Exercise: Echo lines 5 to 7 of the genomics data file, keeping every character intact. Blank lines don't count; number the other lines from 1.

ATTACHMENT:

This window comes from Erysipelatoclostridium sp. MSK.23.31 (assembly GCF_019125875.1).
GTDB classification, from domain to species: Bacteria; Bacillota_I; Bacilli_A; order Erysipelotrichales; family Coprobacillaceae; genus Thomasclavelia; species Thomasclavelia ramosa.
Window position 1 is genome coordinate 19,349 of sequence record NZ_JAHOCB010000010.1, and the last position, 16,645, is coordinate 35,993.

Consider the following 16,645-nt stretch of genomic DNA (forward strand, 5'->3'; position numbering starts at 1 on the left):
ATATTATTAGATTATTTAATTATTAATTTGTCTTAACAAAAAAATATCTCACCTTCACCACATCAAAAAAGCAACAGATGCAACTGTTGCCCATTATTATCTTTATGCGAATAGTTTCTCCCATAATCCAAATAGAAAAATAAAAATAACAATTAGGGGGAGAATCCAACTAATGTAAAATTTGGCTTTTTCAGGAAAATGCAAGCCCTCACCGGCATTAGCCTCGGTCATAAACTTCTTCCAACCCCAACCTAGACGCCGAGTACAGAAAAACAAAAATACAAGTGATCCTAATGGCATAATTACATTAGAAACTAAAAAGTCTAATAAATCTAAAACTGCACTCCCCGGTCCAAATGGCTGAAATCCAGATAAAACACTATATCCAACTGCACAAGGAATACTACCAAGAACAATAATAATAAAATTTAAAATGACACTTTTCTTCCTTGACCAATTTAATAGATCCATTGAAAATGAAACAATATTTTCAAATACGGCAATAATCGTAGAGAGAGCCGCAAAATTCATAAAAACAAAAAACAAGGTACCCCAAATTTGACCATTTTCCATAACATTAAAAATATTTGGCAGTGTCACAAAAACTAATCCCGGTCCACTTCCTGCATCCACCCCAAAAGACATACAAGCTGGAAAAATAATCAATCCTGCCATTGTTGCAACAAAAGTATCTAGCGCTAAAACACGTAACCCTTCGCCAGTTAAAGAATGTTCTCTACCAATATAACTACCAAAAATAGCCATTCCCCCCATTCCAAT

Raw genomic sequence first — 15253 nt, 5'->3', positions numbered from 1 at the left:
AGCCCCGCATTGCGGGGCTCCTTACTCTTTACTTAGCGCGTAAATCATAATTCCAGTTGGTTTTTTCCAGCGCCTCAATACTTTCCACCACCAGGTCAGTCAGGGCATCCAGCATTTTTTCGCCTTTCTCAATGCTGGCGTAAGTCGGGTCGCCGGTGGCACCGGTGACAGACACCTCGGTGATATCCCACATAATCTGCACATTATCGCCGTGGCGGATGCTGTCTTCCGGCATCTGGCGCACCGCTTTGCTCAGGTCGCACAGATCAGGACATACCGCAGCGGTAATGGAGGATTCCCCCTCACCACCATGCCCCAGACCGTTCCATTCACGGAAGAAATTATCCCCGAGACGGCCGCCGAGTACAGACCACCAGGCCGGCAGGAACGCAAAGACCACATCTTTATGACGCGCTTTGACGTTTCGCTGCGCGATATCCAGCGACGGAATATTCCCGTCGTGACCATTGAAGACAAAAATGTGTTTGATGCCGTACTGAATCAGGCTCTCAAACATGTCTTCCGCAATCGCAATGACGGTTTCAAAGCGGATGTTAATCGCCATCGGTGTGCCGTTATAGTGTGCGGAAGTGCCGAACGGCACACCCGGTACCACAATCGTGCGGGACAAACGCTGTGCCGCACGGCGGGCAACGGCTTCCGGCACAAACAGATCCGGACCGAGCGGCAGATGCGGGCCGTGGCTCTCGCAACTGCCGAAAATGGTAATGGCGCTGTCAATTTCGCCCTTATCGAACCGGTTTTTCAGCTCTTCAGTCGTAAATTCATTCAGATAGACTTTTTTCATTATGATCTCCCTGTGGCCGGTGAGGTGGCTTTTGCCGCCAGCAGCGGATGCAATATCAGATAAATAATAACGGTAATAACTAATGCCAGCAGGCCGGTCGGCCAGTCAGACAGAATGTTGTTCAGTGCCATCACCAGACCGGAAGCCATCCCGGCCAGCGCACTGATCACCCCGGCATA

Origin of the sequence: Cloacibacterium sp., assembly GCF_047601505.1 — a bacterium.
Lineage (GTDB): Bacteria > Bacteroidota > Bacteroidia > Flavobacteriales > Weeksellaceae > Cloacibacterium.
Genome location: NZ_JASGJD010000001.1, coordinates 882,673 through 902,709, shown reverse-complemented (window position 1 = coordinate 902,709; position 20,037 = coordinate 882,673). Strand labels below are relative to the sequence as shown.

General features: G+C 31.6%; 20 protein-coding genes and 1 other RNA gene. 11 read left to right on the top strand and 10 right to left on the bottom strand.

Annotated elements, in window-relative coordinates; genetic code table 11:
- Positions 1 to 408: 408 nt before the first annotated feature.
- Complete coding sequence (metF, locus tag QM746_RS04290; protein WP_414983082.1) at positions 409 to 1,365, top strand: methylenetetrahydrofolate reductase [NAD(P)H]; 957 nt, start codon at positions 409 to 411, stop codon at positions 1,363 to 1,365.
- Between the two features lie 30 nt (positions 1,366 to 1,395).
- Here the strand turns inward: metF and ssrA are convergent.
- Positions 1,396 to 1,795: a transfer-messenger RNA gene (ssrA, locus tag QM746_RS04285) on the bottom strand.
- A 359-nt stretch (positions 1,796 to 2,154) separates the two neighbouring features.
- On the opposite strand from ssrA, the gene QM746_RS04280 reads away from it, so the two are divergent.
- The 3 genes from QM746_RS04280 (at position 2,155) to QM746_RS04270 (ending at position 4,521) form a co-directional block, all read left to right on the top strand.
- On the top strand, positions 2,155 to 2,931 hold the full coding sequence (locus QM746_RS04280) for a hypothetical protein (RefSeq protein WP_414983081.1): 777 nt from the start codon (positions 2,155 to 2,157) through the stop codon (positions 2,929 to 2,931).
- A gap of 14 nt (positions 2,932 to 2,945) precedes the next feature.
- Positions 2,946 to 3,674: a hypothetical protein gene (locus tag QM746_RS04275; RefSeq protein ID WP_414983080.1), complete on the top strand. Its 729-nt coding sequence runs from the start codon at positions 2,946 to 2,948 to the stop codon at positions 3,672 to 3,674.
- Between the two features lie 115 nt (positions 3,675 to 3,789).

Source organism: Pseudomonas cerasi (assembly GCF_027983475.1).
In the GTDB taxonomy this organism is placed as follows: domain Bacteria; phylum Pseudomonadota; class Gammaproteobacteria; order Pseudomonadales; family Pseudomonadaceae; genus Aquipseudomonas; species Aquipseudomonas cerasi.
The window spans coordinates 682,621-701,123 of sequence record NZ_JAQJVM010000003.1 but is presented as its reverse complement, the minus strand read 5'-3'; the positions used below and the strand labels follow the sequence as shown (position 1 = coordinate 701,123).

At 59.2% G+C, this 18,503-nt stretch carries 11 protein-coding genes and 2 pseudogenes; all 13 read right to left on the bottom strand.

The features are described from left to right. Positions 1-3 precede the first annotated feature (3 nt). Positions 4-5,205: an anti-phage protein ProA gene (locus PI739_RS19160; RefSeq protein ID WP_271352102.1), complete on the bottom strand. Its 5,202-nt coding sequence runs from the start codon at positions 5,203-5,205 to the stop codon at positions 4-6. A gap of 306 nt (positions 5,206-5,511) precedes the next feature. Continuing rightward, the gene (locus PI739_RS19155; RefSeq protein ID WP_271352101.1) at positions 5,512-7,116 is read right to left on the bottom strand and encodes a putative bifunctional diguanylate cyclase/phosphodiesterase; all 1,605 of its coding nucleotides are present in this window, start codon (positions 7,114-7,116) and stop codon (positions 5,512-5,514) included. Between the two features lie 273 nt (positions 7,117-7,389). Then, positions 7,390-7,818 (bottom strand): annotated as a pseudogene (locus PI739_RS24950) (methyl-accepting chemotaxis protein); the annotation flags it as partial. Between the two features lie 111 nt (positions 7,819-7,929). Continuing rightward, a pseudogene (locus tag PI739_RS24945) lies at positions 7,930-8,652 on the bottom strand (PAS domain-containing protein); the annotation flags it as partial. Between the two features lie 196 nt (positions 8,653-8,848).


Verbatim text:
ATATTATTAGATTATTTAATTATTAATTTGTCTTAACAAAAAAATATCTCACCTTCACCACATCAAAAAAGCAACAGATGCAACTGTTGCCCATTATTATCTTTATGCGAATAGTTTCTCCCATAATCCAAATAGAAAAATAAAAATAACAATTAGGGGGAGAATCCAACTAATGTAAAATTTGGCTTTTTCAGGAAAATGCAAGCCCTCACCGGCATTAGCCTCGGTCATAAACTTCTTCCAACCCCAACCTAGACGCCGAGTACAGAAAAACAAAAATACAAGTGATCCTAATGGCATAATTACATTAGAAACTAAAAAGTCTAATAAATCTAAAACTGCACTCCCCGGTCCAAATGGCTGAAATCCAGATAAAACACTATATCCAACTGCACAAGGAATACTACCAAGAACAATAATAATAAAATTTAAAATGACACTTTTCTTCCTTGACCAATTTAATAGATCCATTGAAAATGAAACAATATTTTCAAATACGGCAATAATCGTAGAGAGAGCCGCAAAATTCATAAAAACAAAAAACAAGGTACCCCAAATTTGACCATTTTCCATAACATTAAAAATATTTGGCAGTGTCACAAAAACTAATCCCGGTCCACTTCCTGCATCCACCCCAAAAGACATACAAGCTGGAAAAATAATCAATCCTGCCATTGTTGCAACAAAAGTATCTAGCGCTAAAACACGTAACCCTTCGCCAGTTAAAGAATGTTCTCTACCAATATAACTACCAAAAATAGCCATTCCCCCCATTCCAAT

Raw genomic sequence first — 15253 nt, 5'->3', positions numbered from 1 at the left:
AGCCCCGCATTGCGGGGCTCCTTACTCTTTACTTAGCGCGTAAATCATAATTCCAGTTGGTTTTTTCCAGCGCCTCAATACTTTCCACCACCAGGTCAGTCAGGGCATCCAGCATTTTTTCGCCTTTCTCAATGCTGGCGTAAGTCGGGTCGCCGGTGGCACCGGTGACAGACACCTCGGTGATATCCCACATAATCTGCACATTATCGCCGTGGCGGATGCTGTCTTCCGGCATCTGGCGCACCGCTTTGCTCAGGTCGCACAGATCAGGACATACCGCAGCGGTAATGGAGGATTCCCCCTCACCACCATGCCCCAGACCGTTCCATTCACGGAAGAAATTATCCCCGAGACGGCCGCCGAGTACAGACCACCAGGCCGGCAGGAACGCAAAGACCACATCTTTATGACGCGCTTTGACGTTTCGCTGCGCGATATCCAGCGACGGAATATTCCCGTCGTGACCATTGAAGACAAAAATGTGTTTGATGCCGTACTGAATCAGGCTCTCAAACATGTCTTCCGCAATCGCAATGACGGTTTCAAAGCGGATGTTAATCGCCATCGGTGTGCCGTTATAGTGTGCGGAAGTGCCGAACGGCACACCCGGTACCACAATCGTGCGGGACAAACGCTGTGCCGCACGGCGGGCAACGGCTTCCGGCACAAACAGATCCGGACCGAGCGGCAGATGCGGGCCGTGGCTCTCGCAACTGCCGAAAATGGTAATGGCGCTGTCAATTTCGCCCTTATCGAACCGGTTTTTCAGCTCTTCAGTCGTAAATTCATTCAGATAGACTTTTTTCATTATGATCTCCCTGTGGCCGGTGAGGTGGCTTTTGCCGCCAGCAGCGGATGCAATATCAGATAAATAATAACGGTAATAACTAATGCCAGCAGGCCGGTCGGCCAGTCAGACAGAATGTTGTTCAGTGCCATCACCAGACCGGAAGCCATCCCGGCCAGCGCACTGATCACCCCGGCATA